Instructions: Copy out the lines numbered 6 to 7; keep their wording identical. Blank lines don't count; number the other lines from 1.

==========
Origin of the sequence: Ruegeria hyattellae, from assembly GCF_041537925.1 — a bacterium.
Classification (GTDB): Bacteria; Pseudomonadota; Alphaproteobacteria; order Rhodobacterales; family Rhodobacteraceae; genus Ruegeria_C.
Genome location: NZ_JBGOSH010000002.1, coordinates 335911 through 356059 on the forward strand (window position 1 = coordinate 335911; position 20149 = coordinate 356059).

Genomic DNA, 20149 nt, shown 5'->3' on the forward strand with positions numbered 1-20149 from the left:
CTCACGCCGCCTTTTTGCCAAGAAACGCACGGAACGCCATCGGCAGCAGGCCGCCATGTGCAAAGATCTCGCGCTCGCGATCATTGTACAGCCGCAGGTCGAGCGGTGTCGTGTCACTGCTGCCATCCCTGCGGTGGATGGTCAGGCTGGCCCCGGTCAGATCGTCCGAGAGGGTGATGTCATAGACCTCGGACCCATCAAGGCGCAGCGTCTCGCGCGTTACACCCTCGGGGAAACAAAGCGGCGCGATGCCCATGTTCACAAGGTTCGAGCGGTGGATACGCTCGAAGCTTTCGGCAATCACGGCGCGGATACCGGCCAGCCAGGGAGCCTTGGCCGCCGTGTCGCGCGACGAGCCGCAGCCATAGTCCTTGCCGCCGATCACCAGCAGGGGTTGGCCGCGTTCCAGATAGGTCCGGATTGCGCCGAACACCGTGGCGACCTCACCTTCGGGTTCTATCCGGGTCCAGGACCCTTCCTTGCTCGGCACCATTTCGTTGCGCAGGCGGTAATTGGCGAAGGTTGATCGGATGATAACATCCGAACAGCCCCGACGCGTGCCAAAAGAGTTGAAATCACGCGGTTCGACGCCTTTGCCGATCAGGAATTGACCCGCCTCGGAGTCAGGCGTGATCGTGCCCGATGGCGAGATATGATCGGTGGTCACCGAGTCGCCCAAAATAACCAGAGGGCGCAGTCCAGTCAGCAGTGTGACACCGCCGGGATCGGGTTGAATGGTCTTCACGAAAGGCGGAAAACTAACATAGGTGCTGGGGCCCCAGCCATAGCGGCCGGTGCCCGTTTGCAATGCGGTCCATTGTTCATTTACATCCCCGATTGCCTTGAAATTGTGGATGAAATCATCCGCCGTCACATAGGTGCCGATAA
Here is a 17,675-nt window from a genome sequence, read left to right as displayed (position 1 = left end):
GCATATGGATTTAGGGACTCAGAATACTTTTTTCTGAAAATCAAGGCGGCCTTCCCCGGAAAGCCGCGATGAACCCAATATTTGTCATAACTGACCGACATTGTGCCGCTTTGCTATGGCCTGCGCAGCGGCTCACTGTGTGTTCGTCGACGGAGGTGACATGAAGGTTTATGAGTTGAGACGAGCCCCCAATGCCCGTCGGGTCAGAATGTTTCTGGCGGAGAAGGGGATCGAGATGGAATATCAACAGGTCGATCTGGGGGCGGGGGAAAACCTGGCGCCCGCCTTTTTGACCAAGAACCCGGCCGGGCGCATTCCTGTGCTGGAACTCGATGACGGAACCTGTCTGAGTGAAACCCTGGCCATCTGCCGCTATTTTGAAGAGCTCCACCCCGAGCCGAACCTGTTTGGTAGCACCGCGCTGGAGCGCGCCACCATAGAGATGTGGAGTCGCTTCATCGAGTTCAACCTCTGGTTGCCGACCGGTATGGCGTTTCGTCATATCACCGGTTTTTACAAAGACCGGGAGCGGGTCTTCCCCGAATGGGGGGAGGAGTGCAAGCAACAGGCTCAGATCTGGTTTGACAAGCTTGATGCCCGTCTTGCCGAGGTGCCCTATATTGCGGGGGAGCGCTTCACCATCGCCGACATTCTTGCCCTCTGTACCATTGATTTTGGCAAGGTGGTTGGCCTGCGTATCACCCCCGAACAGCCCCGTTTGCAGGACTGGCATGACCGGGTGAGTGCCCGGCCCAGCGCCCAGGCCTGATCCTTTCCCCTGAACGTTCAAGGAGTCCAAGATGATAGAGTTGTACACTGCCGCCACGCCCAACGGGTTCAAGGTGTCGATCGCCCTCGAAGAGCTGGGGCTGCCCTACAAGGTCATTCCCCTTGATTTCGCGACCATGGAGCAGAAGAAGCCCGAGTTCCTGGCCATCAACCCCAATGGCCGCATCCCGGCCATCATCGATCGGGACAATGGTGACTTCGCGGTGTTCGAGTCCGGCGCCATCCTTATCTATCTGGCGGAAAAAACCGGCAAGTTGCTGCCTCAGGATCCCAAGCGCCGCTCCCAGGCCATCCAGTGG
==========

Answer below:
Here is a 17,675-nt window from a genome sequence, read left to right as displayed (position 1 = left end):
GCATATGGATTTAGGGACTCAGAATACTTTTTTCTGAAAATCAAGGCGGCCTTCCCCGGAAAGCCGCGATGAACCCAATATTTGTCATAACTGACCGACATTGTGCCGCTTTGCTATGGCCTGCGCAGCGGCTCACTGTGTGTTCGTCGACGGAGGTGACATGAAGGTTTATGAGTTGAGACGAGCCCCCAATGCCCGTCGGGTCAGAATGTTTCTGGCGGAGAAGGGGATCGAGATGGAATATCAACAGGTCGATCTGGGGGCGGGGGAAAACCTGGCGCCCGCCTTTTTGACCAAGAACCCGGCCGGGCGCATTCCTGTGCTGGAACTCGATGACGGAACCTGTCTGAGTGAAACCCTGGCCATCTGCCGCTATTTTGAAGAGCTCCACCCCGAGCCGAACCTGTTTGGTAGCACCGCGCTGGAGCGCGCCACCATAGAGATGTGGAGTCGCTTCATCGAGTTCAACCTCTGGTTGCCGACCGGTATGGCGTTTCGTCATATCACCGGTTTTTACAAAGACCGGGAGCGGGTCTTCCCCGAATGGGGGGAGGAGTGCAAGCAACAGGCTCAGATCTGGTTTGACAAGCTTGATGCCCGTCTTGCCGAGGTGCCCTATATTGCGGGGGAGCGCTTCACCATCGCCGACATTCTTGCCCTCTGTACCATTGATTTTGGCAAGGTGGTTGGCCTGCGTATCACCCCCGAACAGCCCCGTTTGCAGGACTGGCATGACCGGGTGAGTGCCCGGCCCAGCGCCCAGGCCTGATCCTTTCCCCTGAACGTTCAAGGAGTCCAAGATGATAGAGTTGTACACTGCCGCCACGCCCAACGGGTTCAAGGTGTCGATCGCCCTCGAAGAGCTGGGGCTGCCCTACAAGGTCATTCCCCTTGATTTCGCGACCATGGAGCAGAAGAAGCCCGAGTTCCTGGCCATCAACCCCAATGGCCGCATCCCGGCCATCATCGATCGGGACAATGGTGACTTCGCGGTGTTCGAGTCCGGCGCCATCCTTATCTATCTGGCGGAAAAAACCGGCAAGTTGCTGCCTCAGGATCCCAAGCGCCGCTCCCAGGCCATCCAGTGG